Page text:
You can’t design if you don’t know who you’re designing for.
More than a persona or a demographic, a user is your expert for the design problem that you’re trying to solve. If you aren’t speaking with them directly, and often, then you’re missing out on a critical resource.
I've conducted dozens of qualitative and quantitative surveys, interviews, and studies over my time as a UX designer, more recently expanding into longitudinal studies with the same users throughout production of a product. Every interaction has enriched my work and my understanding of a particular challenge.
Helping the rest of the team derive value requires some creative approaches – and for that there's diagrams, workflows and at times even animations. (For the especially story driven stakeholder.)
Depending on the team and their needs, I try to make sure they're getting the clearest, most relevant view into a user study and ensure that the rest of the interviews are available for additional deep dives.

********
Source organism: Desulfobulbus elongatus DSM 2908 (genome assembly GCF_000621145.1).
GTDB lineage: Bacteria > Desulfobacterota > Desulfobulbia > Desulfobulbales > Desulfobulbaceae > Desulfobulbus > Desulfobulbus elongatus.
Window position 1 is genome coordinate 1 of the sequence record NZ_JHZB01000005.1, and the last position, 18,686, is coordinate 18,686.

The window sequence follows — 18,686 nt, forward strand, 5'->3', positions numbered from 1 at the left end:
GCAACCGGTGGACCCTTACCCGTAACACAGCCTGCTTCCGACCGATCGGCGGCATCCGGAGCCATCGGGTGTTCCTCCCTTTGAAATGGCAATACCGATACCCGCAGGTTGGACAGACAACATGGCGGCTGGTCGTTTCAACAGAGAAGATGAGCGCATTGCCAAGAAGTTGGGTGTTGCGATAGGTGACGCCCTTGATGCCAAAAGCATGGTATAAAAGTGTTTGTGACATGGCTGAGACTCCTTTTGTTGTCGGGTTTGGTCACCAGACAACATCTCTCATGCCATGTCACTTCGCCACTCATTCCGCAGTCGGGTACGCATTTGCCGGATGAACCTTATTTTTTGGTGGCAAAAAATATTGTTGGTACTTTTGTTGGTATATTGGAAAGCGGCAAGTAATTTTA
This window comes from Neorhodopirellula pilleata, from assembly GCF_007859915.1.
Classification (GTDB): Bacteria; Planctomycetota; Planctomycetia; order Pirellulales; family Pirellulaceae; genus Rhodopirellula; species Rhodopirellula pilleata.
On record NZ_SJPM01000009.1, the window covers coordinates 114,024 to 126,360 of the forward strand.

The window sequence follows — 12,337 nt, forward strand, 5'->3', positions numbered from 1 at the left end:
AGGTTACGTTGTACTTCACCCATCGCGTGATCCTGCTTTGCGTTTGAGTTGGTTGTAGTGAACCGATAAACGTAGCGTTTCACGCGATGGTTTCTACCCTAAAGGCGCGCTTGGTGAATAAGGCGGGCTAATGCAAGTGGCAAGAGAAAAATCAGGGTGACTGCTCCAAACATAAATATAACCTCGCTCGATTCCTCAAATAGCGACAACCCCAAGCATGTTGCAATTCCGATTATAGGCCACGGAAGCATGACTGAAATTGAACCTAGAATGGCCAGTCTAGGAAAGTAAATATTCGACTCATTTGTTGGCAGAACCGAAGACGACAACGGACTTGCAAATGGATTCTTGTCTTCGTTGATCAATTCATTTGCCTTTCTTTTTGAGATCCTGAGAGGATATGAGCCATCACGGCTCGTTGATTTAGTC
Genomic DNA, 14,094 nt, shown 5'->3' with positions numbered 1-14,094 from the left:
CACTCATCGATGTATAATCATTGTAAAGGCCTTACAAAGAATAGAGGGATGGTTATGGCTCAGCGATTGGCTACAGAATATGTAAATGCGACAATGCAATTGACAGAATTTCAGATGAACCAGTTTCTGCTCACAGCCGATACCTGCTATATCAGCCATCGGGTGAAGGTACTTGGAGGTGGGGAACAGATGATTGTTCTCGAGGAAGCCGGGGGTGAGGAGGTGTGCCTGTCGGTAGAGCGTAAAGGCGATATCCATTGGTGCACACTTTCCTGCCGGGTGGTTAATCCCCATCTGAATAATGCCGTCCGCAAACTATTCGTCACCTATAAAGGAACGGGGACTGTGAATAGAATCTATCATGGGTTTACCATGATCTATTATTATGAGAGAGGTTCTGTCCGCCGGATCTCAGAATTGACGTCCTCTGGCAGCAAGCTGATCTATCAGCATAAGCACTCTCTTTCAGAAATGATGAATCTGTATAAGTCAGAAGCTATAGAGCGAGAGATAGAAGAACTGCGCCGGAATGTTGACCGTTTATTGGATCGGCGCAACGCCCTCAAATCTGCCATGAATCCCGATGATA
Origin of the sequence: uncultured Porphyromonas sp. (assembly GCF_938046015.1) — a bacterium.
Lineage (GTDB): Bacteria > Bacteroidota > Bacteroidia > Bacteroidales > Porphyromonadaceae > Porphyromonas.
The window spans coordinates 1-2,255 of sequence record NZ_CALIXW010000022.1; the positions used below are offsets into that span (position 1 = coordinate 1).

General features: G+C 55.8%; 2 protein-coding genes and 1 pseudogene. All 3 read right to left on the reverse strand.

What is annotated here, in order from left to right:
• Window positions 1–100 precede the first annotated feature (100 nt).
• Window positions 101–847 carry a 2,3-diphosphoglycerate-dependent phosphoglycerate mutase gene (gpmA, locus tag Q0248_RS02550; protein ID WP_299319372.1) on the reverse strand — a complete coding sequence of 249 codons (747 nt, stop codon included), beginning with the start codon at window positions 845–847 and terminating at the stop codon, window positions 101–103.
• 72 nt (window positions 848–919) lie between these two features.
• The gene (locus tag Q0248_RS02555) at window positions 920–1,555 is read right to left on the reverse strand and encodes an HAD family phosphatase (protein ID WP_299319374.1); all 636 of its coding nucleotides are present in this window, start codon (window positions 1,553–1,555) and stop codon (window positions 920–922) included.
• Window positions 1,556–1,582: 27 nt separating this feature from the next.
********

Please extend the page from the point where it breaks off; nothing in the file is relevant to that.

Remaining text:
Of course, discovery is only the first step. There's seldom a point in a product lifecycle where user feedback and research won't make help pave the way towards a better outcome.
Paper prototypes become pixel. Pixel protypes become live testing. Each junction offering a higher fidelity of feedback and new avenues to improve and build from. If I come to a point where I feel like I might have to guess at a workflow or answer, I know it's time to build out a test. Why guess when you can know?
And besides, there's few things better than coming back to test with a user who recognizes a feature they suggested and being able to say 'hey, we listened!'
Tired of being surprised when users trip over a new awesome feature? Need someone to help tranform your complex filtering tool into a delightful, user-tested toggle? Just want someone to help you tell a story informed by real data?
Shoot me an email!
Senior UX/Product Designer